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<   No. 4434   2021-01-21   >

Comic #4434

1 {scene: Giuseppe’s pizzeria}
1 Ishmael: Hi Giuseppe. How’s things?
1 Giuseppe: Bah! I have the troubles with my computer.
2 Giuseppe: I have this thing to do when it is difficult to fix. Sudo.
3 Ishmael: Sudo? That’s incredibly dangerous if you don’t know what you’re doing!
4 Giuseppe: Sorry, I speak Italian. Sudo means “I sweat”.

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In my ongoing quest to teach myself Italian, I keep running across new words to increase my vocabulary. Recently I learnt the verb sudare, which means "to sweat". Conjugating it to form the first person present tense gives sudo ("I sweat"). I was amused by the coincidence with the Unix command of the same spelling, and thought that was enough to try to make a joke. (Whether I succeeded or not is for others to judge...)

Looking up the word sudare, I was surprised to find that it is also a Japanese word, referring to blinds or screens, generally used to shield from direct sunlight.

Then I checked the entry for sudare in Wiktionary, and I saw this:

(intransitive, but takes avere as auxiliary) to sweat, perspire

Wait.... "intransitive, but takes avere as auxiliary"???

This goes against all the rules of Italian verb conjugation that I've painstakingly learnt over the past few years. I maintain a notebook of Italian grammar that I refer to when necessary when doing lessons. I have a page devoted to listing all of the rules, tricky cases, and outright exceptions to which auxiliary verb each verb takes.

For those who know little about Italian, or grammar in general, an auxiliary verb is a verb used to modify another verb. The one particular use that I'm concerned with here is to convert a verb to a past tense (or perfect tense, in grammatical jargon), although there are other auxiliary verbs that perform other jobs as well. In English, the verb used to make a past tense is "have". For example: "I eat" can become "I have eaten". (You can also say "I ate" in English, which is a different form of past tense, but not important right now.) So, in English, pretty much every verb takes "have" as the auxiliary for forming past tense. "I arrive" becomes "I have arrived".

In Italian, however, there are two different auxiliary verbs used for this purpose of forming a past tense: avere ("to have") and essere ("to be"). Which one to use is governed by a few grammatical rules. The main rule is that transitive verbs (verbs that involve you doing something to something else) take avere, while intransitive verbs (verbs that don't involve you doing something to something else) take essere. For example, mangiare ("to eat") is a transitive verb, because you can eat something.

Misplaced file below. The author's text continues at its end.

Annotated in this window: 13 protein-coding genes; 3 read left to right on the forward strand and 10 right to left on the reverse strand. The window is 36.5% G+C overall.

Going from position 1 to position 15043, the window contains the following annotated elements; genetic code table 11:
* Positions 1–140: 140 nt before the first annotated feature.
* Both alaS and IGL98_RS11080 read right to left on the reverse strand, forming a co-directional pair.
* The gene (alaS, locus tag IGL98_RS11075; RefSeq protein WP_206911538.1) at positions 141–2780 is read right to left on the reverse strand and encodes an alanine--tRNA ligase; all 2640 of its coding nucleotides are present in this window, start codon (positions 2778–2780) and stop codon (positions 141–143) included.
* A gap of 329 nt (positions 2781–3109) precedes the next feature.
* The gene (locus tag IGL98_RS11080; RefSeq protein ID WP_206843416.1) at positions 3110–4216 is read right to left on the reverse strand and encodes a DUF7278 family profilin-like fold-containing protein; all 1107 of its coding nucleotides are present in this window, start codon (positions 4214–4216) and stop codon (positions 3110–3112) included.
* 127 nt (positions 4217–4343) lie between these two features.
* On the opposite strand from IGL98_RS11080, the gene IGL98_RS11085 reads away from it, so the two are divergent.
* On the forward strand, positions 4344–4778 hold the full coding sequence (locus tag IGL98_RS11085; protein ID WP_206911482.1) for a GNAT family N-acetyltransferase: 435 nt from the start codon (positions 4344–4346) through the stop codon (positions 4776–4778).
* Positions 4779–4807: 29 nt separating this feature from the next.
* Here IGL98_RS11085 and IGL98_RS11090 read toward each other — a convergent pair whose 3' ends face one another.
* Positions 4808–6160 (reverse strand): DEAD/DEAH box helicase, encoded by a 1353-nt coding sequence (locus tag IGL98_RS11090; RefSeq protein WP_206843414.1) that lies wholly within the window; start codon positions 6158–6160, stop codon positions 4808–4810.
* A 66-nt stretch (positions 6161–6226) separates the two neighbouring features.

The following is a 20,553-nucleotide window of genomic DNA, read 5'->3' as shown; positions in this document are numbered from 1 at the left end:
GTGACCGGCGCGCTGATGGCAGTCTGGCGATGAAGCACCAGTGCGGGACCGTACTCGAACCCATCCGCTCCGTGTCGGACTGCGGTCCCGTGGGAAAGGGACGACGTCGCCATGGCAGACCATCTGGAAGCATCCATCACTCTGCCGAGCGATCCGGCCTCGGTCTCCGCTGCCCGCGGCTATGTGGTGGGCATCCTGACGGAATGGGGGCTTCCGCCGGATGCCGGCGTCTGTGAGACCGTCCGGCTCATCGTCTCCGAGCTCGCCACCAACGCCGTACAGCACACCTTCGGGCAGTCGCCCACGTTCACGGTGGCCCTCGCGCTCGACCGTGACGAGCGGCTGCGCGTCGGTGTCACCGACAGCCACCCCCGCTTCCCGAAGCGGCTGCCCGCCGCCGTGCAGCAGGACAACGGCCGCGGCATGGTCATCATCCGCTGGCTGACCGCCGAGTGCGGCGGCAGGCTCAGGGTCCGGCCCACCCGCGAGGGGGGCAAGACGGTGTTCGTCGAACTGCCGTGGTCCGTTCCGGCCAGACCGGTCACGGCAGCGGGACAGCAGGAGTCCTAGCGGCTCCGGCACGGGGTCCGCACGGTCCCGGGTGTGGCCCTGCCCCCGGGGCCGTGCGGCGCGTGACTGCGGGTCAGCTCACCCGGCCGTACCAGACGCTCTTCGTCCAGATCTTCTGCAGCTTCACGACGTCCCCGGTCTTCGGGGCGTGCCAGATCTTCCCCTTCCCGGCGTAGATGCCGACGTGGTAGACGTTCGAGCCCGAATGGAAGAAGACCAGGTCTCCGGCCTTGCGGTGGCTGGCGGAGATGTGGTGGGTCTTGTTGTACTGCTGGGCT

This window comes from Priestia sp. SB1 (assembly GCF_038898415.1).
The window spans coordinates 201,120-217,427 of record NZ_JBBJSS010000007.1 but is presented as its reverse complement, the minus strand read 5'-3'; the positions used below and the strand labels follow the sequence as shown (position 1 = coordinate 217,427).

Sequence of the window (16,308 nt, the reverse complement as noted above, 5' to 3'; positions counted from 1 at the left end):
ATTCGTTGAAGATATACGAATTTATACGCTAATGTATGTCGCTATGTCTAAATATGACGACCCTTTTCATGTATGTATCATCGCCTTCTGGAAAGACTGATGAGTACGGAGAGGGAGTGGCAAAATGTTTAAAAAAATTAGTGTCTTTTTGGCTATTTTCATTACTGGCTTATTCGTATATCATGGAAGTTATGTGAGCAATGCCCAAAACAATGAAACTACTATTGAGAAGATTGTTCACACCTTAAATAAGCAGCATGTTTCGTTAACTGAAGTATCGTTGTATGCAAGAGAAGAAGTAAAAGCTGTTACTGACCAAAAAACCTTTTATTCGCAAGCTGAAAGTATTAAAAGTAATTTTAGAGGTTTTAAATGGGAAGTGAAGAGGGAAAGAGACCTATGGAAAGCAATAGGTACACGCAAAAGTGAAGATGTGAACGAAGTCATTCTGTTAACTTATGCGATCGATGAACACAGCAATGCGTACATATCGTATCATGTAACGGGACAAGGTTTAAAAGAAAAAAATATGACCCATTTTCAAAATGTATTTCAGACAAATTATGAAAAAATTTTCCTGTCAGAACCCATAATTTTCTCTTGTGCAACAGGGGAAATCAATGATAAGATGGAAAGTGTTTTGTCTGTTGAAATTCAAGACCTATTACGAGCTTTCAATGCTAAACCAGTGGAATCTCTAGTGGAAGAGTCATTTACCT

Where ho is the "I have" conjugation of avere ("to have").

And arrivare ("to arrive") is an intransitive verb, because you never "arrive something", you just "arrive".

Where sono is the "I am" conjugation of essere ("to be"). In effect, in Italian, while the literal word-for-word translation of Io ho mangiato is "I have eaten", the literal word-for-word translation of Io sono arrivato is "I am arrived", rather than "I have arrived".

Okay, so, my notes include these rules, plus a couple of other corner case rules that aren't important right now, plus a couple of exceptions, specifically verbs that are transitive but take essere instead of avere.[1]

I did not have any exceptions listed that are intransitive but take avere. Hopefully now you can see why I was so shocked at seeing that entry in Wiktionary. It's not just an exception to my hard learnt Italian grammar rules - it's an exception unlike any of the other exceptions that I've already learnt. If I hadn't seen that exception note, I would blithely have assumed sudare took essere as the auxiliary, and made sentences such as Io sono sudato (lit. "I am sweated") and assumed that it was correct. But no, it's actually Io ho sudato (lit. "I have sweated").

My hope in writing this long annotation about one peculiarity of Italian grammar is that I will now never forget that sudare is a bizarre exception to the auxiliary verb rules! There are probably a few more such exceptions outside my current Italian vocabulary, but at least when I run across them in future I can merely add them as additional examples under the trailblazing sudare.

[1] If you're curious what the exceptions are: diventare ("to become"), and piacere (kind of "to like", only backwards, it more literally means "to please" - in Italian you can't say "I like pizza", you have to say "Pizza pleases me". This is one of the weirdest and most difficult verbs for English speakers to master). There are probably a few more such exceptions outside my current Italian vocabulary.

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